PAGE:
Playing his entire 12-year career with the Broncos, he was one of the most personable players on the team and still makes appearances at charity events in the area.

    Earning six trips to the Pro Bowl, Mecklenburg finished his Denver career ranked second on the team's all-time list for sacks with 79.5. That helped earn him a place on the team's Ring of Fame.

    He still lives in Colorado and will always be a favorite amongst Broncos fans who knew him as the "Albino Rhino" and "Snow Goose."

Ed McCaffrey, No. 87

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    Denver fans loved Ed McCaffrey's enthusiasm when he played. Always willing to risk his body to make a play, he seemed to take at least one vicious hit every game but almost always came down with the catch.

    McCaffrey still has ties to Colorado and works as a radio color analyst for the Broncos. He was an integral part of both of the Broncos' Super Bowl-winning teams.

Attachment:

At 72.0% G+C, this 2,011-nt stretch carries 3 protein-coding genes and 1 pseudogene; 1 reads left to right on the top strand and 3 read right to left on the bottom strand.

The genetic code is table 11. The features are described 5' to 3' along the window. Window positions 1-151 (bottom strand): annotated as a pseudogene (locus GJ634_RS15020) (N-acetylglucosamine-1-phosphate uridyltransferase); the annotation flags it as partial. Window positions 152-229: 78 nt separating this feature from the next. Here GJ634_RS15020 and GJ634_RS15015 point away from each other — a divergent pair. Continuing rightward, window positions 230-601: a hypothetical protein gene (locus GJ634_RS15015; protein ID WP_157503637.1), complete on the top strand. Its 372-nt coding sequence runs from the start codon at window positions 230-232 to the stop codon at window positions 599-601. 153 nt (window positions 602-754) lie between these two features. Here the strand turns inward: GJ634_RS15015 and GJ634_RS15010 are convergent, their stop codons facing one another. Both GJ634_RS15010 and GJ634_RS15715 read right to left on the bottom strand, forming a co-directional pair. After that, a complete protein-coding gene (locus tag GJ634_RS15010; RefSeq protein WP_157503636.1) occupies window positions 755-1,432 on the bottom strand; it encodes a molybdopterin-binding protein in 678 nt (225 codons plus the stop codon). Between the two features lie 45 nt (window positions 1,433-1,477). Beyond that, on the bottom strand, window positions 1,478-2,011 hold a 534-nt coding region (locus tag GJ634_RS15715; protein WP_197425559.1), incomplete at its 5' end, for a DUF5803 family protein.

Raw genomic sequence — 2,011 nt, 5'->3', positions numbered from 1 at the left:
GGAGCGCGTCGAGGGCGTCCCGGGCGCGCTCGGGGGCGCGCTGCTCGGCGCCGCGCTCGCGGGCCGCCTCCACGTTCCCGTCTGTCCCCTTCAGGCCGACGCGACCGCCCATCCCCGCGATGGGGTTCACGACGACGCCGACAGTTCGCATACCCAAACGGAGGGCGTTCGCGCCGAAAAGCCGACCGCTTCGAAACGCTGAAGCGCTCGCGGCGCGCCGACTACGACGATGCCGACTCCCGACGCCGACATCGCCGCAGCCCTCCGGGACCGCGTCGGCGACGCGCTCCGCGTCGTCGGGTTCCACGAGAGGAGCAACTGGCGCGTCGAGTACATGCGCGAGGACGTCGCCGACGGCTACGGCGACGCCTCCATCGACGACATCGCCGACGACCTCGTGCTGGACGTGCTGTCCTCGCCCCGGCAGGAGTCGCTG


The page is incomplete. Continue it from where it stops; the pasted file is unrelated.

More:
You can watch McCaffrey make one of the best plays of his career here, catching a ball that was batted around a couple of times before scoring a touchdown to defeat the Minnesota Vikings.

Bill Romanowski, No. 53

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    Though Bill Romanowski may be remembered for some negative things, he spent six seasons as a member of the Broncos and was a key piece of two teams that won the Super Bowl.

    Fans appreciated the toughness and intensity that he brought to the field. Fans of other teams often deemed his play dirty.

    As a Bronco, Romanowski came up with 23 sacks and 11 interceptions. Yet people hear more about the spitting incident with J.J. Stokes and a hit on Kerry Collins that broke his jaw than his numbers.

    But go to a Denver game and you'll still see someone wearing his No. 53 jersey.